Winter Salad

Important question for you:  is salad only a summer food?

I think not.

Never had I even pondered such a notion before this year, when a friend surprised me with this assertion after I innocently suggested adding a salad to our dinner plan, in January.

Well, I do kind of get it.

Delicate baby greens would seem to be spring and summer food.  But what about cabbage and kale, mature Romaine even?  What about green houses that produce micro greens year-round for all of us rabbit-food fans in the world?  What about the fact that I, personally, rely on salads as a staple in my way of eating no-matter the weather outdoors?

I guess, since I know many people who are also munching on salads year-round, I took it for granted that it’s a norm for most.  Or maybe it’s because I’m American and my blasphemous friend is European?  With superior food knowledge?

But still, it seems a bit drastic to deny oneself the pleasure of a good salad for 3/4 of the year.

Ultimately, if being a correct food consumer means limiting salad-eating to the 3 months of summer, I’m out.

This here is my Winter Salad, so named because it makes use of citrus fruit and other items which can be easily sourced in the cold months.  Over the years I have been inspired periodically to tinker with a recipe by this title I discovered in a random food magazine, long since out of print.  After multiple modifications over time, I’m happy to now call it my own and share it here.

A former next-door neighbor in Bangkok who would often turn up for dinner referred to it as, “The Good Salad.”  I always got a kick out of that.

The salad features citrus, a light, slightly sweet and spicy dressing, avocados and healthy slivered almonds.  It’s easily topped with shrimp, chicken or boiled eggs if you want a main dish salad.  Without the added protein, it makes an interesting side salad.

This latest edition of the recipe, among other things, incorporates erythritol into the dressing instead of sugar, with which I began experimenting earlier this year.  Since there was so little white sugar in the original version, this was an easy way to eliminate a bit of the blood sugar spike this salad delivers, though of course it still turns up here in the oranges and pomelo.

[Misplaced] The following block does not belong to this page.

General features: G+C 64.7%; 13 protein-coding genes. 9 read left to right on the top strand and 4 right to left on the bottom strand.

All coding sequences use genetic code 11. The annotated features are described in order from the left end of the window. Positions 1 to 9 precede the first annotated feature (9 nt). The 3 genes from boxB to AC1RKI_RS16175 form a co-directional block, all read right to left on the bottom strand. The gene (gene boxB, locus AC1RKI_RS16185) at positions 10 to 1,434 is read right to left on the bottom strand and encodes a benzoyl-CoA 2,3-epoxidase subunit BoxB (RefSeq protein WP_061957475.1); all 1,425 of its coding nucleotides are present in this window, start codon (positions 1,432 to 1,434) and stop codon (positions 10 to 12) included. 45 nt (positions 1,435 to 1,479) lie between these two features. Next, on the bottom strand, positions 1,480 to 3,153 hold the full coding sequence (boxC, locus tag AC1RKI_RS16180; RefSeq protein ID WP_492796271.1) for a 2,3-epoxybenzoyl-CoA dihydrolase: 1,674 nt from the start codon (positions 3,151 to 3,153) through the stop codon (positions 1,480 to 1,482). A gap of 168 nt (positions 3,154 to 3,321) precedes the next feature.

If you try this salad, I hope you let me know what you think.

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Winter Salad
Prep Time
20 mins
Total Time
20 mins
 
Course: Salad
Servings: 6
Ingredients
  • 6 cups lettuce leaves of your choice
  • 6 cups spinach or arugula
  • 1/4 cup red onion diced
  • 1 cup pomelo (or grapefruit) segmented and shredded a bit
  • 1 cup orange sectioned, roughly 2 oranges
  • 1 avocado diced
  • 1/2 cup slivered almonds toasted
  • 1/4 cup feta or goat cheese crumbled
  • 1/2 cup avocado or other clean oil
  • 3 tbsp white wine vinegar
  • 1 tbsp fresh orange juice
  • 1 tbsp fresh lime juice
  • 1 tsp erythritol
  • 1/4 tsp salt
  • 3/4 tsp cayenne pepper
Instructions
  1. Place the lovely salad ingredients gently in a big salad bowl.  

  2. Put the avocado oil, white wine vinegar, orange juice, lime juice, erythritol, salt and cayenne pepper in a jar with a tight lid, and give it a good shake to mix everything up.  
  3. Pour as much dressing as desired over the salad before tossing and enjoying.

 

 

Favorite Christmas Cookie Recipe – Mexican Wedding Cakes

I’m a “healthy living” experimenter, albeit, at a beginner level.  And few things delight me more than dragging others down those rabbit holes with me.  It’s just more fun to do a detox with a friend. More than once I have returned from a social outing wondering if I spent just a bit too long over a glass of red wine chatting about the latest research on magnesium Continue reading “Favorite Christmas Cookie Recipe – Mexican Wedding Cakes”